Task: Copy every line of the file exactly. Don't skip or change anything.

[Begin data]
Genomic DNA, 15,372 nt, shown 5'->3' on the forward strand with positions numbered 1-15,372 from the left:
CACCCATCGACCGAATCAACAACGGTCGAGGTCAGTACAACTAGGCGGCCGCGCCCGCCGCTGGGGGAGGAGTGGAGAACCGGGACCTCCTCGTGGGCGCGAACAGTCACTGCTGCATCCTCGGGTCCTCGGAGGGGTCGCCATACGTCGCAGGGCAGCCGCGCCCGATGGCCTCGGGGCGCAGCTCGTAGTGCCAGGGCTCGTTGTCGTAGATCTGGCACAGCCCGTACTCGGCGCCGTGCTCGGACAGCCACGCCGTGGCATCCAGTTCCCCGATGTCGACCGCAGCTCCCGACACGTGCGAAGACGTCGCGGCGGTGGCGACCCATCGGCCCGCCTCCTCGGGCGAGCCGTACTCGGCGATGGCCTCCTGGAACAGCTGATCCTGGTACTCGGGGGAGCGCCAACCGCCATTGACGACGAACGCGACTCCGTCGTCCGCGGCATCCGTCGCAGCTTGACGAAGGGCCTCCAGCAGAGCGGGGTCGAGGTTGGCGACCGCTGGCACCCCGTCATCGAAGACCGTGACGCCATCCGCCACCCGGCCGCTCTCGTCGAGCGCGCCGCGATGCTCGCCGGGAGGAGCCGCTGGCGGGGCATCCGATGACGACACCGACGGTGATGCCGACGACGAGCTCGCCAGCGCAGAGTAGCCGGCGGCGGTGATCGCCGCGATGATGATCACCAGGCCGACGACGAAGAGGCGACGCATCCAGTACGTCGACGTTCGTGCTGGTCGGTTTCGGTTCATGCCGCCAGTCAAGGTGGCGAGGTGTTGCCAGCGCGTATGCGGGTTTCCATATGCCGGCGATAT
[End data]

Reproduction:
Genomic DNA, 15,372 nt, shown 5'->3' on the forward strand with positions numbered 1-15,372 from the left:
CACCCATCGACCGAATCAACAACGGTCGAGGTCAGTACAACTAGGCGGCCGCGCCCGCCGCTGGGGGAGGAGTGGAGAACCGGGACCTCCTCGTGGGCGCGAACAGTCACTGCTGCATCCTCGGGTCCTCGGAGGGGTCGCCATACGTCGCAGGGCAGCCGCGCCCGATGGCCTCGGGGCGCAGCTCGTAGTGCCAGGGCTCGTTGTCGTAGATCTGGCACAGCCCGTACTCGGCGCCGTGCTCGGACAGCCACGCCGTGGCATCCAGTTCCCCGATGTCGACCGCAGCTCCCGACACGTGCGAAGACGTCGCGGCGGTGGCGACCCATCGGCCCGCCTCCTCGGGCGAGCCGTACTCGGCGATGGCCTCCTGGAACAGCTGATCCTGGTACTCGGGGGAGCGCCAACCGCCATTGACGACGAACGCGACTCCGTCGTCCGCGGCATCCGTCGCAGCTTGACGAAGGGCCTCCAGCAGAGCGGGGTCGAGGTTGGCGACCGCTGGCACCCCGTCATCGAAGACCGTGACGCCATCCGCCACCCGGCCGCTCTCGTCGAGCGCGCCGCGATGCTCGCCGGGAGGAGCCGCTGGCGGGGCATCCGATGACGACACCGACGGTGATGCCGACGACGAGCTCGCCAGCGCAGAGTAGCCGGCGGCGGTGATCGCCGCGATGATGATCACCAGGCCGACGACGAAGAGGCGACGCATCCAGTACGTCGACGTTCGTGCTGGTCGGTTTCGGTTCATGCCGCCAGTCAAGGTGGCGAGGTGTTGCCAGCGCGTATGCGGGTTTCCATATGCCGGCGATAT